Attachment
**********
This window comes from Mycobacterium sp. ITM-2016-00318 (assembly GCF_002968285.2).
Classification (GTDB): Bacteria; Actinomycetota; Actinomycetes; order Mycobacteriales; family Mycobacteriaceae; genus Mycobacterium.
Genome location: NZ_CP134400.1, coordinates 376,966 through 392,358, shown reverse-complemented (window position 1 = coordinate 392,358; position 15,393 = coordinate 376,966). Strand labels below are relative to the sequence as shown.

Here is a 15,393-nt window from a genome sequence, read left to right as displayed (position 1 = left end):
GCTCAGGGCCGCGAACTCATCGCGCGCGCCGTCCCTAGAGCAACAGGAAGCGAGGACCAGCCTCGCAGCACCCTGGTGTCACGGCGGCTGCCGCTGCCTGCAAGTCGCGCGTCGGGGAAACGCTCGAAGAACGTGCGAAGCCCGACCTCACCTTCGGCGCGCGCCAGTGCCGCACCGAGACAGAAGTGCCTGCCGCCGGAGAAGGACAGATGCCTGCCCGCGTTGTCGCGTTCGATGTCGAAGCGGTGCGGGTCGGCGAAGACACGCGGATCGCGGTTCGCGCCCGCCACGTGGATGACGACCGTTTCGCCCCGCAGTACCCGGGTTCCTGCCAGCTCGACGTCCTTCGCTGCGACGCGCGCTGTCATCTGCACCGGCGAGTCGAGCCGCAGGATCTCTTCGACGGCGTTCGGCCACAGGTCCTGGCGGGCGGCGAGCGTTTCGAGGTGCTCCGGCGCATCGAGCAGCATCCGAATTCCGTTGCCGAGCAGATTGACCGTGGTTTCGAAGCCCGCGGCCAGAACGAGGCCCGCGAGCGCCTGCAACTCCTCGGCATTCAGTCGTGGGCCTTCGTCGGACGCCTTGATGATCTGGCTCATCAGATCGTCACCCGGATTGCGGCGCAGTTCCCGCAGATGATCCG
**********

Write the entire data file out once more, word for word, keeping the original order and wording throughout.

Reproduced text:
This window comes from Mycobacterium sp. ITM-2016-00318 (assembly GCF_002968285.2).
Classification (GTDB): Bacteria; Actinomycetota; Actinomycetes; order Mycobacteriales; family Mycobacteriaceae; genus Mycobacterium.
Genome location: NZ_CP134400.1, coordinates 376,966 through 392,358, shown reverse-complemented (window position 1 = coordinate 392,358; position 15,393 = coordinate 376,966). Strand labels below are relative to the sequence as shown.

Here is a 15,393-nt window from a genome sequence, read left to right as displayed (position 1 = left end):
GCTCAGGGCCGCGAACTCATCGCGCGCGCCGTCCCTAGAGCAACAGGAAGCGAGGACCAGCCTCGCAGCACCCTGGTGTCACGGCGGCTGCCGCTGCCTGCAAGTCGCGCGTCGGGGAAACGCTCGAAGAACGTGCGAAGCCCGACCTCACCTTCGGCGCGCGCCAGTGCCGCACCGAGACAGAAGTGCCTGCCGCCGGAGAAGGACAGATGCCTGCCCGCGTTGTCGCGTTCGATGTCGAAGCGGTGCGGGTCGGCGAAGACACGCGGATCGCGGTTCGCGCCCGCCACGTGGATGACGACCGTTTCGCCCCGCAGTACCCGGGTTCCTGCCAGCTCGACGTCCTTCGCTGCGACGCGCGCTGTCATCTGCACCGGCGAGTCGAGCCGCAGGATCTCTTCGACGGCGTTCGGCCACAGGTCCTGGCGGGCGGCGAGCGTTTCGAGGTGCTCCGGCGCATCGAGCAGCATCCGAATTCCGTTGCCGAGCAGATTGACCGTGGTTTCGAAGCCCGCGGCCAGAACGAGGCCCGCGAGCGCCTGCAACTCCTCGGCATTCAGTCGTGGGCCTTCGTCGGACGCCTTGATGATCTGGCTCATCAGATCGTCACCCGGATTGCGGCGCAGTTCCCGCAGATGATCCG